To understand Kimoto and how it effects the style or taste of Sake, we have to first look at the technique and history of making Nihonshu [Sake].
The words ‘Shubo’ or ‘Moto’ in Sake-making means the yeast starter or starter culture. This is where a small amount of the raw ingredients are combined to create this starter. Creation of the Shubo is to cultivate active yeast cells in a pure form in mass quantity. In modern Sake brewing this can be done one of three ways. The most common way of creating the starter is called Sokujo or the ‘modern’ method. The other two ways are both ‘traditional’ methods known as Kimoto and Yamahai.
The Kimoto yeast starter method was developed early in the Edo period (1603-1868) and the other variation on this traditional approach to creating the starter, Yamahai, was born in the Meiji period (1868-1912). Both of these methods rely on cultivating lactic bacteria (which exists in the air, everywhere) to be included in the starter preparation. These lactic bacteria feed the yeast in the starter and produce lactic acid which prevents contamination from unwanted microorganisms. With the Sokujo method, lactic acid is purchased by the brewery and simply added in with the other raw ingredients. Essentially ‘feeding’ the yeast instantly and creating an acidic environment preventing spoilage from any unwanted microorganisms.
The Kimoto starter culture involves more microorganisms than the Sokujo version, therefore requires more technique and handling. It also creates highly alcohol resistant yeast which gives active fermentation even towards the end of the Sake brewing process, producing Sake with a rich and powerful taste.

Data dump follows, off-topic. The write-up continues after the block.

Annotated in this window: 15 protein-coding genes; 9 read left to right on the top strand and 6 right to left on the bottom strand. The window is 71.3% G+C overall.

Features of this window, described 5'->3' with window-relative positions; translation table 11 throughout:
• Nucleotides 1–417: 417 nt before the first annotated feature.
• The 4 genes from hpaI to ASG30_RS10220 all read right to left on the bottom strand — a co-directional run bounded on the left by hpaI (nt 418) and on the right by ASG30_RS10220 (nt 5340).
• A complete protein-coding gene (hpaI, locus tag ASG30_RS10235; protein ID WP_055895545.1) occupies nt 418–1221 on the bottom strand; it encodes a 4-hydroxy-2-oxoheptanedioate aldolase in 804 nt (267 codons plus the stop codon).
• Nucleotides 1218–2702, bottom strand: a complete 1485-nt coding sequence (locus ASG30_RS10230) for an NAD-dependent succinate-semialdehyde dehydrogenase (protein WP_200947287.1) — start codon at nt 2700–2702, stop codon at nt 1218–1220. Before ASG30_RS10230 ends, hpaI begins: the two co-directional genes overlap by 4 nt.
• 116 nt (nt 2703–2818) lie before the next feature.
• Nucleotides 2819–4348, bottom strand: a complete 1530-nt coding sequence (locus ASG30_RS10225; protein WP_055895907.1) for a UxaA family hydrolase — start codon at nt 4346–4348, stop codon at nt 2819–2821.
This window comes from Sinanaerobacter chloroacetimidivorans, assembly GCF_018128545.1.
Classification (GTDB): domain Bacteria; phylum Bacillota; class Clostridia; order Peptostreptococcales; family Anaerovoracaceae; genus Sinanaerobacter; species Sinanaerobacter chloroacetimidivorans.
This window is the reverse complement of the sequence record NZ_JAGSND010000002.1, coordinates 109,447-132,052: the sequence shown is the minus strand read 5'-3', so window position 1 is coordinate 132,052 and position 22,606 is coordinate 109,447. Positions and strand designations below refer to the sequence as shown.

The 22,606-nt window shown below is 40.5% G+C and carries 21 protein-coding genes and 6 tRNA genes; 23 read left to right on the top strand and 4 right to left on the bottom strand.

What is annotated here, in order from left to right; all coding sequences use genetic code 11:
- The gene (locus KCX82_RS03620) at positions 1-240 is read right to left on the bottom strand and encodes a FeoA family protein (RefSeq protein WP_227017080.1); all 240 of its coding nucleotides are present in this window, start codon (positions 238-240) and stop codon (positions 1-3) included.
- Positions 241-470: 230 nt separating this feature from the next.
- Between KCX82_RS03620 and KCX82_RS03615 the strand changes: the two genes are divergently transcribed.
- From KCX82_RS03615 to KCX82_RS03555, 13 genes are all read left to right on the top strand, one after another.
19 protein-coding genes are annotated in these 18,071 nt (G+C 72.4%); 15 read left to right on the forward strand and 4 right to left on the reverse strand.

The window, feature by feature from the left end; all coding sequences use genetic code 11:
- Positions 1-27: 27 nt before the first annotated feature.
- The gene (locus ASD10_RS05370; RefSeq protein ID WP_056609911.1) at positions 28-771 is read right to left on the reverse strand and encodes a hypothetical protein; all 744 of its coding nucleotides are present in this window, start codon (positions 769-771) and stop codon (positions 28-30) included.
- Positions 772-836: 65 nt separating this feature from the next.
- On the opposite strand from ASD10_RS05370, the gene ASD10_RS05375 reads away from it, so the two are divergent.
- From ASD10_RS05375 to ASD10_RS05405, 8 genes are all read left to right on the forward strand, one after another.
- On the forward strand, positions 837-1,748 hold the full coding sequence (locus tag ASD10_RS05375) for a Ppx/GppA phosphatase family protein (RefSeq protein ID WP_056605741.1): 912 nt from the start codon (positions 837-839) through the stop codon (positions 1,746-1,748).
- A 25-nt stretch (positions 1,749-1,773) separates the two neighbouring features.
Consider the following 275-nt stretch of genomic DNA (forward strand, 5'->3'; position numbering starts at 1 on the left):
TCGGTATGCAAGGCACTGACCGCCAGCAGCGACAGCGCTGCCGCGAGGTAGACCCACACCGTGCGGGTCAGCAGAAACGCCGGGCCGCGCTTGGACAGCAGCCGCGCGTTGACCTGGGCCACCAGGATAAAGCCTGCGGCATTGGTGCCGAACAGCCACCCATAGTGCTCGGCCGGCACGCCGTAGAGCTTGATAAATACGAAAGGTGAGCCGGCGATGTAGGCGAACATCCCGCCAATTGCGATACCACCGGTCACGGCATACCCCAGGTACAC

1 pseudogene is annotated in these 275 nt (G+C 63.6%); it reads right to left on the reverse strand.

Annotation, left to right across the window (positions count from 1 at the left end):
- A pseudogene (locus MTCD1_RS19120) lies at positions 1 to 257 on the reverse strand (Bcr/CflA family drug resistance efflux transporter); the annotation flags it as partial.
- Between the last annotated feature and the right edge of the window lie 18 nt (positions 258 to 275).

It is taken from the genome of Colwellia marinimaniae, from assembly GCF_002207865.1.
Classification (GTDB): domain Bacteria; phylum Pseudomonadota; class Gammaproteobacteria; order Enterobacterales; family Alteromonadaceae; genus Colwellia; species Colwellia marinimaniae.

Kimoto-starter making begins by mixing steamed rice and Koji (steamed rice that has been inoculated with the starch breaking mould Aspergillus Oryzae or Koji-kin) with a spatula inside a shallow tub called a Hangiri. Water is also added and mixed creating around 6 - 8 tubs with a total of 100kg of mix. These tubs then are mixed by using long bamboo poles in a process called Yama-oroshi. Where 2-3 brewery workers mix constantly for several minutes before stopping and repeating the process a few hours later approximately 3 - 4 times during the first day. The tubs are then progressively mixed together combining them over several days until the complete mixture is brought together. After another week the conditions are perfect for yeast to grow and in modern Kimoto-starter making a choice is made whether to add cultured yeast. If no yeast is added, strongly acidic yeast exisiting in the brewery (Kuratsuki kobo) will begin to propagate in the starter.
Before completion the Shubo will go through a 1 - 2 week conditioning period to further enhance the fermentative strength of the yeast. Then once ready the Shubo will be used to create the main fermentation mix and the Sake making process continues onto the next stages.
Sake made in the Kimoto method generally tend to be richer in taste and higher in acidity than those made using the modern Sokujo method. You as the drinker will find Sake that has a more savoury nose and palate along with a strong influence of acidity in along a similar vein with the acidity you find in yoghurt or cheese. These Sake are excellent young but also lend themselves to ageing in the short, medium or long-term.
A truly unique and expressive variation of Nihonshu.